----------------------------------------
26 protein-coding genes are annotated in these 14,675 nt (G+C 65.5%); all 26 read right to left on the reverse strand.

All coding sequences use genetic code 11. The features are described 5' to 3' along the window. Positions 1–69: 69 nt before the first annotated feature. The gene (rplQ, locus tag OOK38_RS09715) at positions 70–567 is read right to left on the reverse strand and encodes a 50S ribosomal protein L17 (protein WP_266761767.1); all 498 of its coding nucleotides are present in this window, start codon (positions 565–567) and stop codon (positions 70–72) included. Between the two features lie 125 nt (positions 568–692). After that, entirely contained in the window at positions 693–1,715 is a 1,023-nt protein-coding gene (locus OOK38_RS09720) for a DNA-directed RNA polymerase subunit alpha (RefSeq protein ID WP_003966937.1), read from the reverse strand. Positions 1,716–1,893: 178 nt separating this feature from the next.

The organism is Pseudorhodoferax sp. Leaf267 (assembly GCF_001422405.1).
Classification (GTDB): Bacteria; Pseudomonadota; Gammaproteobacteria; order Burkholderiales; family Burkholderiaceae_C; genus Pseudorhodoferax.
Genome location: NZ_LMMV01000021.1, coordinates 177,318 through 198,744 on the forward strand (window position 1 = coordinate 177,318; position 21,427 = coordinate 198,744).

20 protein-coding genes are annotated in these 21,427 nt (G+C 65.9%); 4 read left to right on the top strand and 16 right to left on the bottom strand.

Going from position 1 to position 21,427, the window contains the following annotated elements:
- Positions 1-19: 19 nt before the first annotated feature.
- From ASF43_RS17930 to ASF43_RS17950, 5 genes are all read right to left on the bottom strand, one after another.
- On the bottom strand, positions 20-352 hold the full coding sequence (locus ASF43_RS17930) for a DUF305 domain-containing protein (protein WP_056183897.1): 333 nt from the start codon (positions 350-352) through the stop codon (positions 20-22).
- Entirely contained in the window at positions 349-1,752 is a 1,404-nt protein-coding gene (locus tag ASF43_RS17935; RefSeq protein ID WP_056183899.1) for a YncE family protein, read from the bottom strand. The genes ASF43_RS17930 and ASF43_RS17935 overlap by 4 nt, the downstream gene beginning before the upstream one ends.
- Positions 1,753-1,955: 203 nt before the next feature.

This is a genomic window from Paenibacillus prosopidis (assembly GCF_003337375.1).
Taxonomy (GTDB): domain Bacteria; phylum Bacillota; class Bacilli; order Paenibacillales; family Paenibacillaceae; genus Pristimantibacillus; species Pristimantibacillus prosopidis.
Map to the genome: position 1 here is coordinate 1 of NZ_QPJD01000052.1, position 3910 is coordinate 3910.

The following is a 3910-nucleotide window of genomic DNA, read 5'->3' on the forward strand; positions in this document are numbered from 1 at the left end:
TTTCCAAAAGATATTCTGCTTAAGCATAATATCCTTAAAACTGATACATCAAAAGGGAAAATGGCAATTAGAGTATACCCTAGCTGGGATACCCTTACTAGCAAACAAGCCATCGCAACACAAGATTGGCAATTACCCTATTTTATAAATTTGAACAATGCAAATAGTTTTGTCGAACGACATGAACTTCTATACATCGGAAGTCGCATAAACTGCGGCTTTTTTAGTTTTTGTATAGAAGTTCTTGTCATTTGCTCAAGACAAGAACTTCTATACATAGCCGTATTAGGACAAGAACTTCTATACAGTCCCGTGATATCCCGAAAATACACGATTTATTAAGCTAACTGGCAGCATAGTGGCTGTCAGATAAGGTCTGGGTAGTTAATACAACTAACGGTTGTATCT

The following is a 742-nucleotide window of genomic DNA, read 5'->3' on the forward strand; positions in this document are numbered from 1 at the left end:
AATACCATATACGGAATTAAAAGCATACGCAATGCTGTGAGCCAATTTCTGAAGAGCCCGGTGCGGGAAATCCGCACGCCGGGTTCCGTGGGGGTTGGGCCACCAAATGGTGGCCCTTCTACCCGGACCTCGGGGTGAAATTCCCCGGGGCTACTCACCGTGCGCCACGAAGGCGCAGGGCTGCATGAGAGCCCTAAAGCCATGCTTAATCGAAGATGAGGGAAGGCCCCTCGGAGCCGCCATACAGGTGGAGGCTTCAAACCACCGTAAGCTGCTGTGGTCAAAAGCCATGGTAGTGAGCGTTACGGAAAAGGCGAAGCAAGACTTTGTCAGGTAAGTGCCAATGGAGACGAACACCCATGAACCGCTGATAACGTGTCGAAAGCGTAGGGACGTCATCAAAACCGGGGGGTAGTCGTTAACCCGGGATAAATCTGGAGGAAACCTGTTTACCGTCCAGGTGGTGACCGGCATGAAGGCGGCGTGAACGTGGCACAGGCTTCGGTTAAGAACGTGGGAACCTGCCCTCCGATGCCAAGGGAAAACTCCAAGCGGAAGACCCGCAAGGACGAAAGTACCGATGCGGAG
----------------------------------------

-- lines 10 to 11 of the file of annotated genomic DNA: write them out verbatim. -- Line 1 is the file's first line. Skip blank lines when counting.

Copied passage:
- On the bottom strand, positions 20-352 hold the full coding sequence (locus ASF43_RS17930) for a DUF305 domain-containing protein (protein WP_056183897.1): 333 nt from the start codon (positions 350-352) through the stop codon (positions 20-22).
- Entirely contained in the window at positions 349-1,752 is a 1,404-nt protein-coding gene (locus tag ASF43_RS17935; RefSeq protein ID WP_056183899.1) for a YncE family protein, read from the bottom strand. The genes ASF43_RS17930 and ASF43_RS17935 overlap by 4 nt, the downstream gene beginning before the upstream one ends.